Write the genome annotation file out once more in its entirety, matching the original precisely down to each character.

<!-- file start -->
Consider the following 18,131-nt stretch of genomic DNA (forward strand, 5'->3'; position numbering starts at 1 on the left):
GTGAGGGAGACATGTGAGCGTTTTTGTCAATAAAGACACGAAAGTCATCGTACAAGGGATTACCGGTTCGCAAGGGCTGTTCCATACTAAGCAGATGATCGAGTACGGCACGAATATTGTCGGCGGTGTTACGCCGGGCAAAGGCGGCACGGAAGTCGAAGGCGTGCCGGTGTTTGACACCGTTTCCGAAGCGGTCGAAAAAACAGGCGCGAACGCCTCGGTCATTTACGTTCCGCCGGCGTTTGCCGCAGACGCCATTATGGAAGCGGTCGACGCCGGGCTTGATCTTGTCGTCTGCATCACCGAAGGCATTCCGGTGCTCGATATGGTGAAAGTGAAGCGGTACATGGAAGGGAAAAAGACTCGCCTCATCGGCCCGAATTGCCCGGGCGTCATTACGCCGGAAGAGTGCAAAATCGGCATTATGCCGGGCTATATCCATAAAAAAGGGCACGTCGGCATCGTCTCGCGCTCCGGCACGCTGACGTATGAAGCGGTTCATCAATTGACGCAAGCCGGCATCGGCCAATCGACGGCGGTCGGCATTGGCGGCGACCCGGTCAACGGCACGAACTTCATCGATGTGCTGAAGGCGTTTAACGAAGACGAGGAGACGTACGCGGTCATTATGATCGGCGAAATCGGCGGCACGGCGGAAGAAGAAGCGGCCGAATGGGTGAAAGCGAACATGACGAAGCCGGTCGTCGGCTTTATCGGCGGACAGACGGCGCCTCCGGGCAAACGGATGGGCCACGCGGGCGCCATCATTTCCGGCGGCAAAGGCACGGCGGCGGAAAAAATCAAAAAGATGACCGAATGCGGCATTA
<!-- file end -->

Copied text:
Consider the following 18,131-nt stretch of genomic DNA (forward strand, 5'->3'; position numbering starts at 1 on the left):
GTGAGGGAGACATGTGAGCGTTTTTGTCAATAAAGACACGAAAGTCATCGTACAAGGGATTACCGGTTCGCAAGGGCTGTTCCATACTAAGCAGATGATCGAGTACGGCACGAATATTGTCGGCGGTGTTACGCCGGGCAAAGGCGGCACGGAAGTCGAAGGCGTGCCGGTGTTTGACACCGTTTCCGAAGCGGTCGAAAAAACAGGCGCGAACGCCTCGGTCATTTACGTTCCGCCGGCGTTTGCCGCAGACGCCATTATGGAAGCGGTCGACGCCGGGCTTGATCTTGTCGTCTGCATCACCGAAGGCATTCCGGTGCTCGATATGGTGAAAGTGAAGCGGTACATGGAAGGGAAAAAGACTCGCCTCATCGGCCCGAATTGCCCGGGCGTCATTACGCCGGAAGAGTGCAAAATCGGCATTATGCCGGGCTATATCCATAAAAAAGGGCACGTCGGCATCGTCTCGCGCTCCGGCACGCTGACGTATGAAGCGGTTCATCAATTGACGCAAGCCGGCATCGGCCAATCGACGGCGGTCGGCATTGGCGGCGACCCGGTCAACGGCACGAACTTCATCGATGTGCTGAAGGCGTTTAACGAAGACGAGGAGACGTACGCGGTCATTATGATCGGCGAAATCGGCGGCACGGCGGAAGAAGAAGCGGCCGAATGGGTGAAAGCGAACATGACGAAGCCGGTCGTCGGCTTTATCGGCGGACAGACGGCGCCTCCGGGCAAACGGATGGGCCACGCGGGCGCCATCATTTCCGGCGGCAAAGGCACGGCGGCGGAAAAAATCAAAAAGATGACCGAATGCGGCATTA